The Ghosted and the Ghosters

Ghosting - ever heard of it? Ever experienced it? It can be extremely painful...

I've recently been introduced to the phenomenon of ghosting, which is the experience of a someone disappearing from a relationship, and is common to internet dating. Both men and women report that they may have built up a promising start to a relationship through messages and/or phone calls but that then the person disappears without trace. They appear to simply vanish whilst the other person is left confused and feeling less than good about themselves as they try to work out what went wrong. Ghosters might even disappear after actual dates and can occur after both successful and unsuccessful relationships. One can understand why someone might be a bit cowardly about admitting that they didn't have such a great date and want to silently retreat instead of having to admit that they didn't really enjoy their date. Alarmingly, however, some ghosters disappear after several successful dates. I personally know one ghoster who disappeared after dating a woman for 18 months (I have permission to report this). After meeting his children and spending two Christmases with his family, she was at a loss to understand how someone who became so close could simply disappear without a word. Needless to say, ghosting can be perceived as a form of rejection or abandonment, so might be especially difficult for a person with those particular issues to deal with.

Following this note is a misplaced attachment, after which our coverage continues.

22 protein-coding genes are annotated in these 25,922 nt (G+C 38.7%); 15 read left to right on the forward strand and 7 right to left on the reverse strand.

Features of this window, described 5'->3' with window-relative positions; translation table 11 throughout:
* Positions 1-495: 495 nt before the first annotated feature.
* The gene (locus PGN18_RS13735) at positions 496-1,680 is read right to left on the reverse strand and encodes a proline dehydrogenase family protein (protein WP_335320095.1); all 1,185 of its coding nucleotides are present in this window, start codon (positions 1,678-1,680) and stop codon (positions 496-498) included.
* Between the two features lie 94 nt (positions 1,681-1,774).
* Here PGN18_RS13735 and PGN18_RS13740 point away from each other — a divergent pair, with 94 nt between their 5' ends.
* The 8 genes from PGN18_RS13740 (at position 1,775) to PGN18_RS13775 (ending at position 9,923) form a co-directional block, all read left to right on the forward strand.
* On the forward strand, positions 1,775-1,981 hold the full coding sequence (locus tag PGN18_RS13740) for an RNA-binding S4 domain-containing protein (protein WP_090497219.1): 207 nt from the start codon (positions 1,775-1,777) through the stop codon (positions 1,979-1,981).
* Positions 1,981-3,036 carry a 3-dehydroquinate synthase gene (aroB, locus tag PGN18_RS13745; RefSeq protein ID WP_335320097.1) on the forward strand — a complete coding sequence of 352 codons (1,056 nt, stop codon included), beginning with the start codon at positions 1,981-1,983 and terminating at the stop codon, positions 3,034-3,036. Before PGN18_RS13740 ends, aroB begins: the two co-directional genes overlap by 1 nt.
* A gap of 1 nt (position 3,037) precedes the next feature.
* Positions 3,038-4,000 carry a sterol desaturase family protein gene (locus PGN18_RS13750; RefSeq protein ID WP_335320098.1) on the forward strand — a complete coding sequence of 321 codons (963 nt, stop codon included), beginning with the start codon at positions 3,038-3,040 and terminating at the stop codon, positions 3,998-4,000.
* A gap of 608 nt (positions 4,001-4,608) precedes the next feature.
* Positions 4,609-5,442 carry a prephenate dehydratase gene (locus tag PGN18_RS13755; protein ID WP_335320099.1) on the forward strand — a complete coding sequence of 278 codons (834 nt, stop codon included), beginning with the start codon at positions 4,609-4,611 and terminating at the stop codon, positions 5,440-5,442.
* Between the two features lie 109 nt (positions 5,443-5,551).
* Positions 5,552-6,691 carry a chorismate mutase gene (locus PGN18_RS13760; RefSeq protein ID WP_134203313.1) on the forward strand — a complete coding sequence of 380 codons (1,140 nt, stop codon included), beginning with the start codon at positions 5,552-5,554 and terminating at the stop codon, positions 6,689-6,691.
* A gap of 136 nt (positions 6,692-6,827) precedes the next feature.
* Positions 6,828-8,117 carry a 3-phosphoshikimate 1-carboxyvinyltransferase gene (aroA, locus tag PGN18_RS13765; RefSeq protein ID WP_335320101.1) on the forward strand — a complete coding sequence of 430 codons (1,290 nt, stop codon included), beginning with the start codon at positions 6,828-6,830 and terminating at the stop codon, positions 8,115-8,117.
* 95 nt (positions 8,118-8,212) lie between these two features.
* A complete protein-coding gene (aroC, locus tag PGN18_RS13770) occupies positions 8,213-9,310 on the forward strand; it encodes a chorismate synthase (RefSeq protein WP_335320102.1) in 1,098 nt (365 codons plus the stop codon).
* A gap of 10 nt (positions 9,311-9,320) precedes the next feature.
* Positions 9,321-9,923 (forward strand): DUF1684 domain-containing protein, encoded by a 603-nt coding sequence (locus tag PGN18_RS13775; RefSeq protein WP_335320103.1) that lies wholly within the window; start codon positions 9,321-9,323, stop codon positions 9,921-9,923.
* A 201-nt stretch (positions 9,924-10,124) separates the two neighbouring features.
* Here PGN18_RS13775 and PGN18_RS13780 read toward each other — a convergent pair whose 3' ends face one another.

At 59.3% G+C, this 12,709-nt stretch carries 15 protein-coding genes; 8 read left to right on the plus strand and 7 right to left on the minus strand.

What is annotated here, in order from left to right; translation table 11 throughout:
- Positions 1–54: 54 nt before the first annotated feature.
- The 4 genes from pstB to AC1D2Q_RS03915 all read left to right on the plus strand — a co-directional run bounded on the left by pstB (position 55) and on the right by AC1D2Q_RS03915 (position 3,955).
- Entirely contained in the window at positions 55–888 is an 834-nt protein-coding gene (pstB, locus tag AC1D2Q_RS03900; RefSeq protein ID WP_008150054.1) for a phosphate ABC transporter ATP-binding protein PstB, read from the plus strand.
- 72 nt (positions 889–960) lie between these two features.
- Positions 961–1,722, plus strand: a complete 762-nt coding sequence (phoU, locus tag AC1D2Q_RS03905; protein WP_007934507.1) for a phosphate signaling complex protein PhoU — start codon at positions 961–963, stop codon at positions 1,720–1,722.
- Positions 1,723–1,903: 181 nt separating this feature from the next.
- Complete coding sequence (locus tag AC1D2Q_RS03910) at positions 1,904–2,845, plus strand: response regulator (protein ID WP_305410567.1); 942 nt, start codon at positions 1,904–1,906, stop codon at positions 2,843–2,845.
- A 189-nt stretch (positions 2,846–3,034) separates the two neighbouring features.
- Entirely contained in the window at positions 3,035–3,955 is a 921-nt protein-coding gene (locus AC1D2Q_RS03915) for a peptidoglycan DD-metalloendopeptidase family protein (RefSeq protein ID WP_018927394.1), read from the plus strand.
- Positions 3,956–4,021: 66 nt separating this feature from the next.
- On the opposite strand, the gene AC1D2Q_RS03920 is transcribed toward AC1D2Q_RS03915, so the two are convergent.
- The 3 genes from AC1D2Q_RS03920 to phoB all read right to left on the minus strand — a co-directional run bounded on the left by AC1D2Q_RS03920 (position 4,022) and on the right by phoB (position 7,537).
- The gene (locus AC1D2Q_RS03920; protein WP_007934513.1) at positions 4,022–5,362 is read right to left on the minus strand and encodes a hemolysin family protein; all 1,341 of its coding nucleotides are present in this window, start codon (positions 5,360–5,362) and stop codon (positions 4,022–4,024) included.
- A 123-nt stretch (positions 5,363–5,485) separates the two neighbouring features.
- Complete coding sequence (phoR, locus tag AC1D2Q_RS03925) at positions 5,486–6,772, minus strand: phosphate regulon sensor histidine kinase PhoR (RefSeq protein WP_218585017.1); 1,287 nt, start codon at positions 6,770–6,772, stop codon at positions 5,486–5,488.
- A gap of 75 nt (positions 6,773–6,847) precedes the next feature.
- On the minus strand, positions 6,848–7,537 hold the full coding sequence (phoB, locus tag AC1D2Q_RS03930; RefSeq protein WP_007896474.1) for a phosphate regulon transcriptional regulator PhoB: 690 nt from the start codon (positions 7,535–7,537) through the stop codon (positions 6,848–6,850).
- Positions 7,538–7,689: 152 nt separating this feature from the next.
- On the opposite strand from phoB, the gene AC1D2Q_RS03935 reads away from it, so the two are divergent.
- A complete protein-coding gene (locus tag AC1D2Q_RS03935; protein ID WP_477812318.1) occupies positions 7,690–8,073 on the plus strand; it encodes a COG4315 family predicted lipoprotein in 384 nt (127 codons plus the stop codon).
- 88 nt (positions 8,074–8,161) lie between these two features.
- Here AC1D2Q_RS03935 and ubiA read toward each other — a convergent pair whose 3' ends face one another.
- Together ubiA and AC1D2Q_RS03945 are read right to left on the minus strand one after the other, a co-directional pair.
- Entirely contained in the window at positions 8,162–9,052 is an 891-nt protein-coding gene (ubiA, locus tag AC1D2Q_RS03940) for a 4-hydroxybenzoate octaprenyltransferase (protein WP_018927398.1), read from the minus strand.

But what about the ghoster? This can't be an easy thing to do to someone, especially when they have loved or had strong feelings for the person too. It can just as easily be born of rejection/abandonment issues for them too if they fear that someone is getting too close, and when that means that they fear being left. So, such a person may sabotage the relationship in order to avoid being left first. Often, people in these positions say things like, "I'm no good at relationships", or even refuse to acknowledge that they are in a relationship. For these people, being in a relationship is equated with pain through loss from rejection and abandonment. So, by denying the relationship exists, or leaving it when things become too close/serious, they can avoid all associated emotional pain. Usually this is achieved by getting into a brand new relationship in which they can anaesthetise themselves from the pain with a big dose of dopamine from the heady new romance. At the end of the day, though, they live with the ongoing emotional emptiness of not being able to be in a close, mutually loving relationship as they are too afraid to commit. Often associated with people with ambivalent/avoidant attachment issues, e.g., those who were neglected/abused as children or adopted persons, therapy can be a highly beneficial experience. Relational therapy, especially, can be a route to understanding how to trust that a serious long-term relationship might risk emotional pain if it ends, but without taking that risk, one might never know the incredible joy of mutual, long-term love and companionship.